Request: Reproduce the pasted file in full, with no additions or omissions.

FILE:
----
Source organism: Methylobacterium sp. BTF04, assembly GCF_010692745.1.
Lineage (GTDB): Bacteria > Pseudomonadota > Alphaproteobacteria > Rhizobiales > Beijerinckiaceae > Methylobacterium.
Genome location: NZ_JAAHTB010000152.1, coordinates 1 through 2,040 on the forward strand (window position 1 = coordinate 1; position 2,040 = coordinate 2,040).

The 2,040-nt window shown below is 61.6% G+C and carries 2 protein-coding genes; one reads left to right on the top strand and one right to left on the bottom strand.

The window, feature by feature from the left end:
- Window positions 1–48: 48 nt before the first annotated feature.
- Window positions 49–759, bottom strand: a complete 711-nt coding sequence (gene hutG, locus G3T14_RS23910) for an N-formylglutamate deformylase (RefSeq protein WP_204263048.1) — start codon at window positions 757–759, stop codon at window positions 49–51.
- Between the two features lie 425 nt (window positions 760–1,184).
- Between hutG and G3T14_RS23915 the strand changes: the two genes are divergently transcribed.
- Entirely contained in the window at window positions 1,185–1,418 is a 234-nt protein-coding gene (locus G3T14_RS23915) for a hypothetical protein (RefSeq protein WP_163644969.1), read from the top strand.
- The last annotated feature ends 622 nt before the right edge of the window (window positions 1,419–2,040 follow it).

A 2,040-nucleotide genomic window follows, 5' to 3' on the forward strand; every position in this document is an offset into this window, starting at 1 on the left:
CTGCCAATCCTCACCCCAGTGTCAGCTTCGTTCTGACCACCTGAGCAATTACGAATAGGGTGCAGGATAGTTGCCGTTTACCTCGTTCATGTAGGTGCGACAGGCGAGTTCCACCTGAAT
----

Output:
Source organism: Methylobacterium sp. BTF04, assembly GCF_010692745.1.
Lineage (GTDB): Bacteria > Pseudomonadota > Alphaproteobacteria > Rhizobiales > Beijerinckiaceae > Methylobacterium.
Genome location: NZ_JAAHTB010000152.1, coordinates 1 through 2,040 on the forward strand (window position 1 = coordinate 1; position 2,040 = coordinate 2,040).

The 2,040-nt window shown below is 61.6% G+C and carries 2 protein-coding genes; one reads left to right on the top strand and one right to left on the bottom strand.

The window, feature by feature from the left end:
- Window positions 1–48: 48 nt before the first annotated feature.
- Window positions 49–759, bottom strand: a complete 711-nt coding sequence (gene hutG, locus G3T14_RS23910) for an N-formylglutamate deformylase (RefSeq protein WP_204263048.1) — start codon at window positions 757–759, stop codon at window positions 49–51.
- Between the two features lie 425 nt (window positions 760–1,184).
- Between hutG and G3T14_RS23915 the strand changes: the two genes are divergently transcribed.
- Entirely contained in the window at window positions 1,185–1,418 is a 234-nt protein-coding gene (locus G3T14_RS23915) for a hypothetical protein (RefSeq protein WP_163644969.1), read from the top strand.
- The last annotated feature ends 622 nt before the right edge of the window (window positions 1,419–2,040 follow it).

A 2,040-nucleotide genomic window follows, 5' to 3' on the forward strand; every position in this document is an offset into this window, starting at 1 on the left:
CTGCCAATCCTCACCCCAGTGTCAGCTTCGTTCTGACCACCTGAGCAATTACGAATAGGGTGCAGGATAGTTGCCGTTTACCTCGTTCATGTAGGTGCGACAGGCGAGTTCCACCTGAAT